Sullivan County Highpoint Trip Report
Date: May 11, 2008
Author: Dave Dunham
From Nashua, we quickly made the 70 mile drive to the meeting place at Exit 12
off of Route 89. Most of the group was already there even though we were half
an hour early, excitement filled the air. We drove to exit 13 to pick up two
more of our group (note to future CoHP hunters heading to Croydon – there is a
brand new Park and Ride at exit 13 which is also the exit you take to get to Croydon).
We headed south on Route 10 a little over 7 miles and took a right
onto Croydon Brook Road, then a right onto Central Station road which looks like
a driveway. It is unpaved and signed “Dead End”. It was another 1.7 miles to
the imposing gate blocking entrance to Corbin Park.
I had arranged for us to hike in the afternoon as hunters would be out in the
morning (turkey hunting). The Blue Mountain Forest Association number is
603-863-3250 and access was permitted for our group at $50 per person. The biggest
disappointment of the day was an unanticipated two hour wait as the caretaker
was not available. He returned at 3:00 after having located a lost hunter.
We handed in our waivers and piled into the back of his truck, with one four-wheel
drive vehicle following. The 3-mile drive was not too bad and we all had our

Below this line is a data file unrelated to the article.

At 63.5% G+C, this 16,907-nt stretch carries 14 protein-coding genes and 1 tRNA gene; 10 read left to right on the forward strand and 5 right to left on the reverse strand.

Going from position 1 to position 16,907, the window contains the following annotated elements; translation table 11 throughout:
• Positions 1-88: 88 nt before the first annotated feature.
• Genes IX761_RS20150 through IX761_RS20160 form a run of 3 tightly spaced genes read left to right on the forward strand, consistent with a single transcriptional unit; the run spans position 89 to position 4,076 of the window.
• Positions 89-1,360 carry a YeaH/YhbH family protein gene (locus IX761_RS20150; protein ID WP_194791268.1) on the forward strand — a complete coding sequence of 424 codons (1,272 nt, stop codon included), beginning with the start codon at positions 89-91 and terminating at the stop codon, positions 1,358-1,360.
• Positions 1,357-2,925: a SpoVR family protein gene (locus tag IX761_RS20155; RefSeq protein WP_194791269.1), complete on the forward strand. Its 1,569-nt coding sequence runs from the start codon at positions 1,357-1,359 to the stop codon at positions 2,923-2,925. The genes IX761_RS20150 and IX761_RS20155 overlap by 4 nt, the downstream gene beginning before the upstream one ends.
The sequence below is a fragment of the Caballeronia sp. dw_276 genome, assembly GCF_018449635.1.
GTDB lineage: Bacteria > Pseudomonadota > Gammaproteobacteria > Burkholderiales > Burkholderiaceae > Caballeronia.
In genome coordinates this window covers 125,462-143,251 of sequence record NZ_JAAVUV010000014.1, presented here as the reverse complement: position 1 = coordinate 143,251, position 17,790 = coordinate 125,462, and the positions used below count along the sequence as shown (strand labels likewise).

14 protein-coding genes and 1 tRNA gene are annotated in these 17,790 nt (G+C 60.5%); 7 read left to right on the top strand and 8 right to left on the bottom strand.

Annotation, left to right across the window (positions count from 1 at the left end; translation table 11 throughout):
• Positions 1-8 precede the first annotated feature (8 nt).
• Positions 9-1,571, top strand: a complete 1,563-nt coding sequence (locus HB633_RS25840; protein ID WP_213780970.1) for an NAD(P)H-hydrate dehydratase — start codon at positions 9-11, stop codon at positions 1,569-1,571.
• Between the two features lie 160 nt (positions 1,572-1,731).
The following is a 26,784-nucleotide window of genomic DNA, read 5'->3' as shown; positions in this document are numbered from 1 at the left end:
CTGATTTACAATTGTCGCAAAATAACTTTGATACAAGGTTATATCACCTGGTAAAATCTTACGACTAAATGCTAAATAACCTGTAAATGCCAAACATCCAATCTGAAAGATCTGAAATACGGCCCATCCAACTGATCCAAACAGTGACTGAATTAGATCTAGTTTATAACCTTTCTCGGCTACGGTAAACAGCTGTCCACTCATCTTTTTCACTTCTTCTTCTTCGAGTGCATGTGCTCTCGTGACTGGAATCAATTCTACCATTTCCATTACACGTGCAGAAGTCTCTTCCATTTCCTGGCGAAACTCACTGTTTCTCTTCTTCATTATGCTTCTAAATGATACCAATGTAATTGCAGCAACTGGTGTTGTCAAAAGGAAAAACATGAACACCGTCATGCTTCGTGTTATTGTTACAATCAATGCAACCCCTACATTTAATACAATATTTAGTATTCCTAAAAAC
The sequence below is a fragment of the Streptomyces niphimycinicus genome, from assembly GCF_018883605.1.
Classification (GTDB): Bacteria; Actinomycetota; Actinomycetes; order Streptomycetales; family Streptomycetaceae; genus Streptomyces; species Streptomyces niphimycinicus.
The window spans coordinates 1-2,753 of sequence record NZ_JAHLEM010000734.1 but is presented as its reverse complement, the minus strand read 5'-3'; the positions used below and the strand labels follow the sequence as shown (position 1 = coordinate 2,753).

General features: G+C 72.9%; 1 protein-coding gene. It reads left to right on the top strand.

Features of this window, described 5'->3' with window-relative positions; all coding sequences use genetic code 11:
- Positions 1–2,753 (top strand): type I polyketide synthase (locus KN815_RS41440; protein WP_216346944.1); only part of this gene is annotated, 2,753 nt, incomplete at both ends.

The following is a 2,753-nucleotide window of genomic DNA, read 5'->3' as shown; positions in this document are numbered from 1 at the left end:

eyes trained on the woods looking for signs of wild boar.
After a short briefing on what to do if we encountered a boar (the stout
caretaker noted “It may not look like it, but I can climb a tree”) we were off.
The trail appeared to be an old jeep road to the summit and it was in very good
shape for climbing. The woods were a bushwhacker’s dream and there were a
number of good views as we climbed. We stopped at the memorial but I got a bit
queasy watching JR back up to take a picture. Some people have no fear of
cliffs but I get nervous watching other people on open ledges. In less than an
hour our goal was achieved.
The summit was open with great 540 degree views. There was also a hunter’s
cabin on the summit that looked very inviting. I bet none of us have enough
cash to secure a night in that cabin. The fire tower is no longer in service
and the cab was locked. We all climbed to the top steps nonetheless. There was
a benchmark on the summit and some cliffs to whack to. We spent a good half
hour on the summit checking out the incredible view (to Mount Washington and beyond).
Half of the group headed back the way we came while the other half headed for
Grantham peak. I think if it had been earlier in the day the entire group would
have gone on as JR noted “we may never make it back here again”. The day was
just about perfect and the hike didn’t take very long despite a 20-minute error
heading down the wrong trail. We contacted Jerry from Grantham summit and then
began our descent to the cabin we could see from the summit. In no time (well a
little time) we were at the cabin.
Al noted, “Grantham Mountain was certainly worth the extra distance.
After taking the wrong trail off the summit for almost 10 minutes, we looked a little
more closely at the map and corrected our route, then had a really smooth,
beautiful walk over mossy, seldom-trodden paths down to the col and back up to
Grantham. The ridge was littered with viewpoints, including some unique looks
back at Croydon itself. There was a nice big cairn on the summit and a close-up